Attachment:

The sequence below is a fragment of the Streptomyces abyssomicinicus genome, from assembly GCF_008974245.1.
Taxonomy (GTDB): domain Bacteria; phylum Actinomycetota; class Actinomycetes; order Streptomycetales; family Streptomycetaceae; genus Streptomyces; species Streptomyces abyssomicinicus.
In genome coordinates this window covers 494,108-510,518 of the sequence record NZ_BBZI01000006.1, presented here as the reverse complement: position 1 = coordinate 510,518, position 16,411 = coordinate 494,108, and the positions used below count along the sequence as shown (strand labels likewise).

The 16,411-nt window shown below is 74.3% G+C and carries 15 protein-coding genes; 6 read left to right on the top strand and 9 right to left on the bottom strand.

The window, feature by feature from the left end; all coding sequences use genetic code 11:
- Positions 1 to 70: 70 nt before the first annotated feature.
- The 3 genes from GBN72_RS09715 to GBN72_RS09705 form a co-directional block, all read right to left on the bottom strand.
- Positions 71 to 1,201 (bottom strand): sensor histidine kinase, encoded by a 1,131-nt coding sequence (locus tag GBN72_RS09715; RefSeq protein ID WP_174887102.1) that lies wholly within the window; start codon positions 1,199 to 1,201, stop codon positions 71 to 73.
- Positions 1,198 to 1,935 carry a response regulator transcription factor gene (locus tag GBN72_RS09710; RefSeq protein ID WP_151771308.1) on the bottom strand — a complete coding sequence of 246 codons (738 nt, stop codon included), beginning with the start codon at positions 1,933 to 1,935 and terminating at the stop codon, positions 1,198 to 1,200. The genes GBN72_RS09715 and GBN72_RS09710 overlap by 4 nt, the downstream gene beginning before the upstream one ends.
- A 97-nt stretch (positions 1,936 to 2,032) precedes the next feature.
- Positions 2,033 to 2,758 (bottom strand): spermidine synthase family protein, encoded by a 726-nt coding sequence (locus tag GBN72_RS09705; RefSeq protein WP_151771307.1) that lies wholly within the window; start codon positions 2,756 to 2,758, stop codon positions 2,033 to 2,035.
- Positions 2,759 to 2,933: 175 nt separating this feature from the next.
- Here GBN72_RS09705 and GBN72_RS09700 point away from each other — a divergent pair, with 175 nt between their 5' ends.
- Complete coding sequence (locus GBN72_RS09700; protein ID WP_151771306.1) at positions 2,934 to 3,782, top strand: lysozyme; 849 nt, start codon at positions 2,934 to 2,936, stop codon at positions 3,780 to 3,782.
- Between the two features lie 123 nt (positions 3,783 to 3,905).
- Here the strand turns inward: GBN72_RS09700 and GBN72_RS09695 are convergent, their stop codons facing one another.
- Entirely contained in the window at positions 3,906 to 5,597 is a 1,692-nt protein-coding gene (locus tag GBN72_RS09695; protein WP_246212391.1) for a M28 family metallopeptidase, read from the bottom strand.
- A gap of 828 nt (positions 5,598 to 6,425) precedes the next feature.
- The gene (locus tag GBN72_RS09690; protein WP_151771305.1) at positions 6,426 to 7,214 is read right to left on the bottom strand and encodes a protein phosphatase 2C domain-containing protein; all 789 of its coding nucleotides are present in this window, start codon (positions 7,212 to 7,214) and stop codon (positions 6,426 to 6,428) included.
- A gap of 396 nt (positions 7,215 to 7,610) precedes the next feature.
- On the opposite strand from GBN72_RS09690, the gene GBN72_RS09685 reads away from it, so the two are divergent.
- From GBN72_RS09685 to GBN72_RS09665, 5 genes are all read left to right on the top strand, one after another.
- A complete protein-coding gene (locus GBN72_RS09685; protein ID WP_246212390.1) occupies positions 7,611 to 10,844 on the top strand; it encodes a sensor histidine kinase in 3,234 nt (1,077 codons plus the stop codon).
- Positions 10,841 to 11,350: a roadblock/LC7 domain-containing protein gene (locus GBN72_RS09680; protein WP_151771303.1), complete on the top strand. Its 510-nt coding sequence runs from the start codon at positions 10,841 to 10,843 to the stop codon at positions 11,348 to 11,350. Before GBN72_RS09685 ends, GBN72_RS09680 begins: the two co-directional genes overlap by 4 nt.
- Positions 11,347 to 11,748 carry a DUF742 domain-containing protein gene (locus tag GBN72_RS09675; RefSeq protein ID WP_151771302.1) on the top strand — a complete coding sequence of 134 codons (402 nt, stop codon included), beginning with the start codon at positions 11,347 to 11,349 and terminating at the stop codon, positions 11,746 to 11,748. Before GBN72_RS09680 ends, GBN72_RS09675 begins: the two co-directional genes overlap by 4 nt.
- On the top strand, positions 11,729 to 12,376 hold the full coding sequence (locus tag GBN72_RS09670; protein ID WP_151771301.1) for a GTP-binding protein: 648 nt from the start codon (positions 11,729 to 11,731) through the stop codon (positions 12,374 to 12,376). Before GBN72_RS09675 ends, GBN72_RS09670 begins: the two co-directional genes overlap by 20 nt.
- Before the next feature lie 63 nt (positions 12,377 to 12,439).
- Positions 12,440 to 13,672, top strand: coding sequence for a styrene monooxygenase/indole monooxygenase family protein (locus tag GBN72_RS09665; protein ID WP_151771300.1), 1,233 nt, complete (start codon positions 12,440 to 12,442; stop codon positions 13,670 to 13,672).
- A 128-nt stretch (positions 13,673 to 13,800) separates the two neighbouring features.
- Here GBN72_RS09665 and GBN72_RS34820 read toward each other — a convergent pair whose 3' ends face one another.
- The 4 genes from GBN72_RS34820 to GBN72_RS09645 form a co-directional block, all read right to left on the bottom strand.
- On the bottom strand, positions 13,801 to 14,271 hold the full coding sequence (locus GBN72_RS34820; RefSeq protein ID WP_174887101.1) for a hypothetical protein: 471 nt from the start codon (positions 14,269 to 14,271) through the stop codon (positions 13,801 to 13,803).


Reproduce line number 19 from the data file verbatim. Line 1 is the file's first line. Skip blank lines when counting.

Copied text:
- The gene (locus tag GBN72_RS09690; protein WP_151771305.1) at positions 6,426 to 7,214 is read right to left on the bottom strand and encodes a protein phosphatase 2C domain-containing protein; all 789 of its coding nucleotides are present in this window, start codon (positions 7,212 to 7,214) and stop codon (positions 6,426 to 6,428) included.